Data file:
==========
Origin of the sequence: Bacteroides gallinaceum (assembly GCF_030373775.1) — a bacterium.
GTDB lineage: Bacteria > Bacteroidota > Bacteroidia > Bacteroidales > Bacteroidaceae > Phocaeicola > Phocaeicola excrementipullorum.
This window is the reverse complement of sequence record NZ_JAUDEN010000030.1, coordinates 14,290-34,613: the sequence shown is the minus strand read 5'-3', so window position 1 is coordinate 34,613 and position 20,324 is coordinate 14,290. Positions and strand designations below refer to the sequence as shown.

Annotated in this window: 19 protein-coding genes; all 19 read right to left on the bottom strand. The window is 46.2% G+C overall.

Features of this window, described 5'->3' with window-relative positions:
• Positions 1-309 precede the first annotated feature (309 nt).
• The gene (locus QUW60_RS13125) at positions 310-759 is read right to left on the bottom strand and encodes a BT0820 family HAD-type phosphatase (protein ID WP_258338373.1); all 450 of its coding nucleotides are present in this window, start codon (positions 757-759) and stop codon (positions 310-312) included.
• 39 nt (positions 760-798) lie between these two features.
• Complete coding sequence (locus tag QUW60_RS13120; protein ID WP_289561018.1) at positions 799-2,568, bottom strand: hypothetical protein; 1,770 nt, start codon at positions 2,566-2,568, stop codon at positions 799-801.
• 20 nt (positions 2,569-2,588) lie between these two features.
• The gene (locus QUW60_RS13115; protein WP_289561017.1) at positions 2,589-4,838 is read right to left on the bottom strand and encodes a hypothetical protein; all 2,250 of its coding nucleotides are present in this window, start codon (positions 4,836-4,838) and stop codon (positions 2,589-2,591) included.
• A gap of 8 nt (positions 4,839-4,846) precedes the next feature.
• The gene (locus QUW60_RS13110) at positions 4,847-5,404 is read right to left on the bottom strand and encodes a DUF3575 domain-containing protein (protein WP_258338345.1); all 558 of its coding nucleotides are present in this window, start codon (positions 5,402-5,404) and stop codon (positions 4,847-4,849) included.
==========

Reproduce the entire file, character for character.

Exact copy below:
Origin of the sequence: Bacteroides gallinaceum (assembly GCF_030373775.1) — a bacterium.
GTDB lineage: Bacteria > Bacteroidota > Bacteroidia > Bacteroidales > Bacteroidaceae > Phocaeicola > Phocaeicola excrementipullorum.
This window is the reverse complement of sequence record NZ_JAUDEN010000030.1, coordinates 14,290-34,613: the sequence shown is the minus strand read 5'-3', so window position 1 is coordinate 34,613 and position 20,324 is coordinate 14,290. Positions and strand designations below refer to the sequence as shown.

Annotated in this window: 19 protein-coding genes; all 19 read right to left on the bottom strand. The window is 46.2% G+C overall.

Features of this window, described 5'->3' with window-relative positions:
• Positions 1-309 precede the first annotated feature (309 nt).
• The gene (locus QUW60_RS13125) at positions 310-759 is read right to left on the bottom strand and encodes a BT0820 family HAD-type phosphatase (protein ID WP_258338373.1); all 450 of its coding nucleotides are present in this window, start codon (positions 757-759) and stop codon (positions 310-312) included.
• 39 nt (positions 760-798) lie between these two features.
• Complete coding sequence (locus tag QUW60_RS13120; protein ID WP_289561018.1) at positions 799-2,568, bottom strand: hypothetical protein; 1,770 nt, start codon at positions 2,566-2,568, stop codon at positions 799-801.
• 20 nt (positions 2,569-2,588) lie between these two features.
• The gene (locus QUW60_RS13115; protein WP_289561017.1) at positions 2,589-4,838 is read right to left on the bottom strand and encodes a hypothetical protein; all 2,250 of its coding nucleotides are present in this window, start codon (positions 4,836-4,838) and stop codon (positions 2,589-2,591) included.
• A gap of 8 nt (positions 4,839-4,846) precedes the next feature.
• The gene (locus QUW60_RS13110) at positions 4,847-5,404 is read right to left on the bottom strand and encodes a DUF3575 domain-containing protein (protein WP_258338345.1); all 558 of its coding nucleotides are present in this window, start codon (positions 5,402-5,404) and stop codon (positions 4,847-4,849) included.